Roasting in a skillet is a great thing. I don't agree with Mr. Chili that anchos, etc are difficult. I don't own a vitamix so have no idea how they grind chills. I use my spice grinder which is an old coffee grinder with a new life.

                The thing about chili blends? Man anything you make at home is going to be superior to store bought. Mix stuff up. Taste it. Make adjustments and enjoy the results!

                1. re: KeepOurFreedoms
                  paulj Nov 15, 2013 07:31 PM

                  Ancho is mild. I think of it as providing the 'base notes', complexity, color and bulk without a lot of heat.

                  New Mexico may be similar, a little brighter red, and depending on the exact variety might be as mild or hotter.

                  I know Cascbel by sight (like a jingle bell), but haven't used it much.

                  Arbol (tree) is a small hot bright red. Use it sparingly for heat. I believe Cholula hot sauce is based on this.

                  1. re: paulj
                    Veggo Nov 16, 2013 09:11 AM

                    I just read the ingredients of my Cholula - arbol and piquin peppers. I'm surprised as Cholula is one of my most mild chile sauces and de arbols can be scorching.

                    1. re: Veggo
                      paulj Nov 16, 2013 09:19 AM

                      And piquins are reputed to be even hotter.

                      1. re: Veggo
                        c
                        ChiliDude Nov 18, 2013 04:42 AM

                        Cholula is one of my favorite sauces. I haven't looked at the label on the bottle for a long time to see which chile variety(ies) was(were) included in the sauce. I have both de Arbol and Piquin dried chiles in the kitchen cabinet. The latter one is small and incendiary.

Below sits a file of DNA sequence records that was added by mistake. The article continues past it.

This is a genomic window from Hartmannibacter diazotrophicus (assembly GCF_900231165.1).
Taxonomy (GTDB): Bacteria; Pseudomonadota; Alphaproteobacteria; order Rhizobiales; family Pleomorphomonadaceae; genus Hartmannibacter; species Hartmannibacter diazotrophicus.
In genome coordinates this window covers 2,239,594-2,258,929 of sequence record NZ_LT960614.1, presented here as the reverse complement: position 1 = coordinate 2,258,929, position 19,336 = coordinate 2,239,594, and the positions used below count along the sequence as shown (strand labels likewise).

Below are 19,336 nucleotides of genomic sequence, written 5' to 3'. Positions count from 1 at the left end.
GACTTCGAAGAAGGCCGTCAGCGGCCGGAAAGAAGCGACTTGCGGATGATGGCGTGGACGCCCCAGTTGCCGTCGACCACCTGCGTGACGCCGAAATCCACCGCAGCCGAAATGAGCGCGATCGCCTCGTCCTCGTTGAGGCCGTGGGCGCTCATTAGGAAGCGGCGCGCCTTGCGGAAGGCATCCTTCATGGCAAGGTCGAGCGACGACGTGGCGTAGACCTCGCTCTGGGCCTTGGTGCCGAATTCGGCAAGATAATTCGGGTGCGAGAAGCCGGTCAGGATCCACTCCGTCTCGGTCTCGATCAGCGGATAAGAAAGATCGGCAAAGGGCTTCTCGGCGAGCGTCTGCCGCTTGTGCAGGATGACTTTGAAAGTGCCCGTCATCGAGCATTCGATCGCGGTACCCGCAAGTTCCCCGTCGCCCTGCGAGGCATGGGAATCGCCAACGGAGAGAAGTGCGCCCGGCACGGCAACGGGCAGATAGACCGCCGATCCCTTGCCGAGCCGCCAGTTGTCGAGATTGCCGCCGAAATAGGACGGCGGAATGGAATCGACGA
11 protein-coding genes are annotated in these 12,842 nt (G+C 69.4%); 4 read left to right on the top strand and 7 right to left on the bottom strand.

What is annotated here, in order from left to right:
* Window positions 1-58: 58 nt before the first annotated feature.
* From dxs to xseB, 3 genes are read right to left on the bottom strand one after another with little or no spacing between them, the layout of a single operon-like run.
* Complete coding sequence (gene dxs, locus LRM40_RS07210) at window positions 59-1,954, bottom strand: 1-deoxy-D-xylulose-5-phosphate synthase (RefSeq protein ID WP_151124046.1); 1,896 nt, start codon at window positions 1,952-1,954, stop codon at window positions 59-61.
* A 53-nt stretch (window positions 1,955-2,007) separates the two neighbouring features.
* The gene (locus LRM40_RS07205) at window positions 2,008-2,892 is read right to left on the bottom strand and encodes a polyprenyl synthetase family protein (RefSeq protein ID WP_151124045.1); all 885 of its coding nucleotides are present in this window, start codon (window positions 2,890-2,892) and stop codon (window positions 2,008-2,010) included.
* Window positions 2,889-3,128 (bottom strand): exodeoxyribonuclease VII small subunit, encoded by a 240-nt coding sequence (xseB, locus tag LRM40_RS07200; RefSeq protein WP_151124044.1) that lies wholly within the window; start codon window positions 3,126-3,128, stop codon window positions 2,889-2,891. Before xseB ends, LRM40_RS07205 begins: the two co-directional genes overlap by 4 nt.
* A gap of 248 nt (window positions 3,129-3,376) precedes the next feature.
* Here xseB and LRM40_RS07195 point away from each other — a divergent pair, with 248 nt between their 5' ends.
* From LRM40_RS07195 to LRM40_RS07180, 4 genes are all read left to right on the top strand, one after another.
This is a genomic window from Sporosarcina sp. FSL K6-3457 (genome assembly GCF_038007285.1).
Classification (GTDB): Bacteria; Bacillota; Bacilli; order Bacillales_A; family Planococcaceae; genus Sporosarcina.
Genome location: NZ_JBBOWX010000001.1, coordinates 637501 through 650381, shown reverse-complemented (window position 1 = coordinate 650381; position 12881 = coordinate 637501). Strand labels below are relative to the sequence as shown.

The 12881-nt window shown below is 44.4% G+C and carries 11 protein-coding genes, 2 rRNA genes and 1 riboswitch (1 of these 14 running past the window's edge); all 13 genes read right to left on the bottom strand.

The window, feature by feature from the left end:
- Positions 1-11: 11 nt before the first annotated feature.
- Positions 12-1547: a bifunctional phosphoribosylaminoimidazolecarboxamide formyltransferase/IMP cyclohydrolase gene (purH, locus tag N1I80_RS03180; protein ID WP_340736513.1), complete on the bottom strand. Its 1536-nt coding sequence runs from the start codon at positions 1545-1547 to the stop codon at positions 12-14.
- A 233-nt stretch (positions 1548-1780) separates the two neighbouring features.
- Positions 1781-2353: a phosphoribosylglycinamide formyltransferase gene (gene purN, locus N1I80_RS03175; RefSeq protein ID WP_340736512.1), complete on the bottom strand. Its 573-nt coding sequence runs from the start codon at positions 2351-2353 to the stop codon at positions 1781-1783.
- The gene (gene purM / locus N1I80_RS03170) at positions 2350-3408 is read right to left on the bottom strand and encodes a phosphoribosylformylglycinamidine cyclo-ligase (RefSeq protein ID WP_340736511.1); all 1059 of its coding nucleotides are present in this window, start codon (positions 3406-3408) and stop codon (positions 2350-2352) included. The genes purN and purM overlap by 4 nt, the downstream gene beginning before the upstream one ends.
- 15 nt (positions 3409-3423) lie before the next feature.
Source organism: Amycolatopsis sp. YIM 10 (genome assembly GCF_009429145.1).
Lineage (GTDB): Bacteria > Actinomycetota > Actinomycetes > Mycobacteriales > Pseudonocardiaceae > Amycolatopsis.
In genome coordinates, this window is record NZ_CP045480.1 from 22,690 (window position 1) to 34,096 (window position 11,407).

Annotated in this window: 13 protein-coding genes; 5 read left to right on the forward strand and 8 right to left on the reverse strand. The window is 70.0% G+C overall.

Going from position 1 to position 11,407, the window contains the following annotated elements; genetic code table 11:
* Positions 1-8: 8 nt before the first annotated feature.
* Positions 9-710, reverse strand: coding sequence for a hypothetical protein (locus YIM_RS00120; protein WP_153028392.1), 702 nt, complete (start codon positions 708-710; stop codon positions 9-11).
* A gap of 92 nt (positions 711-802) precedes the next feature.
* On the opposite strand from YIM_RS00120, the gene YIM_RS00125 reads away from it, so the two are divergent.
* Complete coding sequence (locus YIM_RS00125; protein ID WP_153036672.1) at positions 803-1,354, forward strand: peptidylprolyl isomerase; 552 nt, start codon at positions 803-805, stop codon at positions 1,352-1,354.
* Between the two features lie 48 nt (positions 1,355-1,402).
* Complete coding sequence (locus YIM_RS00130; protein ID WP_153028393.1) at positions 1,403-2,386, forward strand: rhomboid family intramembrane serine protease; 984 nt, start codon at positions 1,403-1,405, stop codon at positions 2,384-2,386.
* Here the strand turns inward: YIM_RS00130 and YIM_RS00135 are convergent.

2. re: KeepOurFreedoms
                      c
                      ChiliDude Nov 16, 2013 02:44 PM

                      Looks good to me now that I know what varieties of chiles you have. I think you're on the right track as to what you are about to do. Supermarket chili powder is something that I avoid because of the mixture includes salt.

                      Let us know how your creativity turns out. It's always nice to learn some new combinations.

                    3. k
                      KeepOurFreedoms Nov 15, 2013 07:42 PM

                      Thank you all very much. Do you recommend any other peppers that would be good? Chipotles? but maybe that is too smoky for chili.

                      1 Reply
                      1. re: KeepOurFreedoms
                        paulj Nov 16, 2013 09:03 AM

                        People do use chipotles in their chili, but not necessarily in their prepared powder. Obviously chipotles en adobo have to be added during cooking. Dried could ground and included in your mix, but what if you wanted to make a batch that didn't have that hot smoky quality?

                        There's a lot to be said for keeping the basic mix simple, and tweaking each batch to suit your evolving tastes. I wouldn't want to standardize my recipe until I've refined it, and need to consistently reproduce it at each competition.

                      2. chefathome Nov 16, 2013 09:13 AM

                        I like to add a few ground cacao nibs to my blends.